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The Maloccluded Mouth

Malocclusion refers to the misaligned positioning of teeth when the jaw is closed. An overcrowded excess of teeth is a common cause of malocclusion, but an overbite or an underbite – a condition affecting every citizen in Springfield – also fall into this category. 

While these may be hereditary, the malformation of the jaw can also be caused by the pressure of certain bad habits in early childhood – your mother discouraged nail-biting and thumb-sucking for good reason.   

For some, malocclusion can worsen with age. Left untreated, a jagged, skew-whiff set of gnashers can even lead to that apex of the orally unappealing: the ‘snaggletooth’ – where one or more teeth protrude from a person’s mouth. 

For the mouth to resemble a tusky walrus isn’t the greatest of looks on a human-being, so we can all be thankful that orthodontists are on hand to rectify such issues, giving everyone a chance to have a winsome ‘Hollywood smile’ of their own.

The process of straightening deviant, misaligned teeth is important beyond the obvious cosmetic appeal. Straightening teeth improves their functionality. Chewing food becomes a more comfortable activity and teeth will prove easier to clean. This is to be expected –  a knotty maze of teeth is always going to be difficult to navigate a toothbrush through. Poor oral-hygiene such as tooth abrasion, decay and gum-disease are all distinct possibilities for the maloccluded mouth.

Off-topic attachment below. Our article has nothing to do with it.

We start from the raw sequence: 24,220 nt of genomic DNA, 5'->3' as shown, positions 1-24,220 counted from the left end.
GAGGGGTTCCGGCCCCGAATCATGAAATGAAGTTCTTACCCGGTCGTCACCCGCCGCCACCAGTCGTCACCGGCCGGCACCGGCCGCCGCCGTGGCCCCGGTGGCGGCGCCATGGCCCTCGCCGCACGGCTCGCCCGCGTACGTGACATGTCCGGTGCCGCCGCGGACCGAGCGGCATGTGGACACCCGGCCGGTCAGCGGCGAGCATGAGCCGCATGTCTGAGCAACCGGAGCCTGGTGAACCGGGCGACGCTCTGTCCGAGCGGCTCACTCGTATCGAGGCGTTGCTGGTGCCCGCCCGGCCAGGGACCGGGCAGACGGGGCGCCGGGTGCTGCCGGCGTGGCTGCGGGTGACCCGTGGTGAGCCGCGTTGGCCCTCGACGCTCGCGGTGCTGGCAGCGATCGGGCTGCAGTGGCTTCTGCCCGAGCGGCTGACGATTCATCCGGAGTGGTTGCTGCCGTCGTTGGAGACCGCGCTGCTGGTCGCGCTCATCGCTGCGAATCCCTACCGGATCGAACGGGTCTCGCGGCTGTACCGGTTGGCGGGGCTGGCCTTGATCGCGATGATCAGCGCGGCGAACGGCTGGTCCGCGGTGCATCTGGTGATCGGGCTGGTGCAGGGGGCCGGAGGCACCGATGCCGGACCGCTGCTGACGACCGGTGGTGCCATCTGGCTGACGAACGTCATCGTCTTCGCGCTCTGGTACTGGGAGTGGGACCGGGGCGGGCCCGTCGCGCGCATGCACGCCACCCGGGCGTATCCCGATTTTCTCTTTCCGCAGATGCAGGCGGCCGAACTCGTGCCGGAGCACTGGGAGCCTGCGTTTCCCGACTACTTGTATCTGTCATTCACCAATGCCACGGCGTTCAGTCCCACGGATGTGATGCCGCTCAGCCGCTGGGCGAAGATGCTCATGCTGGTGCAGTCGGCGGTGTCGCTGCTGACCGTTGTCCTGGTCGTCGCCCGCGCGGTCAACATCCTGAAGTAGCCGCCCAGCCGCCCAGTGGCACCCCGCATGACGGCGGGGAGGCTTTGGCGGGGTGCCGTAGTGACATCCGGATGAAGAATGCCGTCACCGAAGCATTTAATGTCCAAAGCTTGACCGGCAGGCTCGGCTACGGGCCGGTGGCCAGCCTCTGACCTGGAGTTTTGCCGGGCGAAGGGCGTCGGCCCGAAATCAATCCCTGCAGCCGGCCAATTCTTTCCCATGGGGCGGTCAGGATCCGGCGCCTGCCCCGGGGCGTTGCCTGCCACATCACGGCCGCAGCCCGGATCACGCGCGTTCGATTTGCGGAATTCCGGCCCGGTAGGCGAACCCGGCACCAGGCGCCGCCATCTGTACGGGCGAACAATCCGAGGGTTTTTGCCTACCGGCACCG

There are also psychological factors at play; those fortunate enough to be born blessed (rather few) with straight, piano-key perfect pearlers may not have considered the embarrassment factor an unfortunately-aligned set can bring. A straightened-up set of teeth gives people the esteem and confidence to unselfconsciously make use of their smiles. You know that guy in the office whose lips are always clamped tightly together, giving him a constantly sullen I-just-dropped-my-ice-cream-in-the-sand expression? 

He’s perceived as a sourpuss, but may only need to go and seat himself in an orthodontist’s chair to give him a smile he’ll be able to display with pride.   

While there’s no strict age for when orthodontic treatment should take place, malocclusion such as overbite is easier to correct in children as their jaws haven’t yet fully developed. A brace, either fixed or removable, is the general method of treatment for malocclusion, although the insertion of veneers may prove a quicker, albeit costlier, option for those left with awkward gaps having tripped down the hill at the cheese rolling festival or bitten a bone in a bad burger.

Depending on the severity of malocclusion, the length and extent of treatment will vary. In more severely crowded mouths, the extraction of a few teeth may also be necessary. This allows other teeth to move into place more easily. Using gentle pressure, a brace then serves to slowly move teeth into the right position. Depending how far away from being in the ‘right position’ an individual’s teeth are, the process typically takes between 12 and 24 months.

With the advancement in orthodontics, everyone should and can have their best set of teeth possible. Straightening teeth is nowadays straightforward, and its effect on physical and mental wellbeing is considerable.